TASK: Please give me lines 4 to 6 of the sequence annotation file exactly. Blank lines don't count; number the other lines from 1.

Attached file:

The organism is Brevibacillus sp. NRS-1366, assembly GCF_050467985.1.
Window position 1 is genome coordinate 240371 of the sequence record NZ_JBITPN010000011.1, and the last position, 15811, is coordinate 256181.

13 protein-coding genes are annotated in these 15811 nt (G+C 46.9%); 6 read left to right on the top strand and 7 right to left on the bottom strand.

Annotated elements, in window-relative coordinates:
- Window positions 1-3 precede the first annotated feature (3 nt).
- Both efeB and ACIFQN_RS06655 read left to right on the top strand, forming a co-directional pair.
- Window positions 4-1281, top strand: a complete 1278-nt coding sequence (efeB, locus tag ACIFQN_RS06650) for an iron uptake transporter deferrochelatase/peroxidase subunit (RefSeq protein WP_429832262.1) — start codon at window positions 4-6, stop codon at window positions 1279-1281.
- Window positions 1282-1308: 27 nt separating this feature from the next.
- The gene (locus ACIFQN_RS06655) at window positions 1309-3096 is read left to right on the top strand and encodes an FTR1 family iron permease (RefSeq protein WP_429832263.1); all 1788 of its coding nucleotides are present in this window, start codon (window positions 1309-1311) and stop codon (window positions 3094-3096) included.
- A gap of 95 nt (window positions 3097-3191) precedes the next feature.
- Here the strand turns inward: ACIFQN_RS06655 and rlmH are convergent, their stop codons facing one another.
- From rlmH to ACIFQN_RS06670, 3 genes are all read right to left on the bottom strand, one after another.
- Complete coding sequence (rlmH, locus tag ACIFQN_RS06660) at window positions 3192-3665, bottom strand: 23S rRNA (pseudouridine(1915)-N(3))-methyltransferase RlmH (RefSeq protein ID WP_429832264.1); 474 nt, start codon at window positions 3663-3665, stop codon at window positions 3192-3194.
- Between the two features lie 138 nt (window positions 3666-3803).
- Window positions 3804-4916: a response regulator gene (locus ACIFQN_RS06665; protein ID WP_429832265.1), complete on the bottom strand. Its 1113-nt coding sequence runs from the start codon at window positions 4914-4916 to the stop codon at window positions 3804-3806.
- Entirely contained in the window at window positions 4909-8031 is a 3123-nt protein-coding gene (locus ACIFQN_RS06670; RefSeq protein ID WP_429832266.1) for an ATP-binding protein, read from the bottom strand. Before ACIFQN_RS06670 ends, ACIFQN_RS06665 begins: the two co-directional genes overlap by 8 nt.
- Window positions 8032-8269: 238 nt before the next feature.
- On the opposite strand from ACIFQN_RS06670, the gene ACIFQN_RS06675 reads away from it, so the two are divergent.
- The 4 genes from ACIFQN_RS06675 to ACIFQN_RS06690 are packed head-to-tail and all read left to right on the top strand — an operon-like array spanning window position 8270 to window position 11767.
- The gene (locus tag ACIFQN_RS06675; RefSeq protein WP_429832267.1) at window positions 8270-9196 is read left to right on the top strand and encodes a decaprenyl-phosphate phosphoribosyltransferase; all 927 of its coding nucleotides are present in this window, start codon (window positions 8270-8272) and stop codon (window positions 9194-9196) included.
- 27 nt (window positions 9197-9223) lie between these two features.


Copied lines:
Annotated elements, in window-relative coordinates:
- Window positions 1-3 precede the first annotated feature (3 nt).
- Both efeB and ACIFQN_RS06655 read left to right on the top strand, forming a co-directional pair.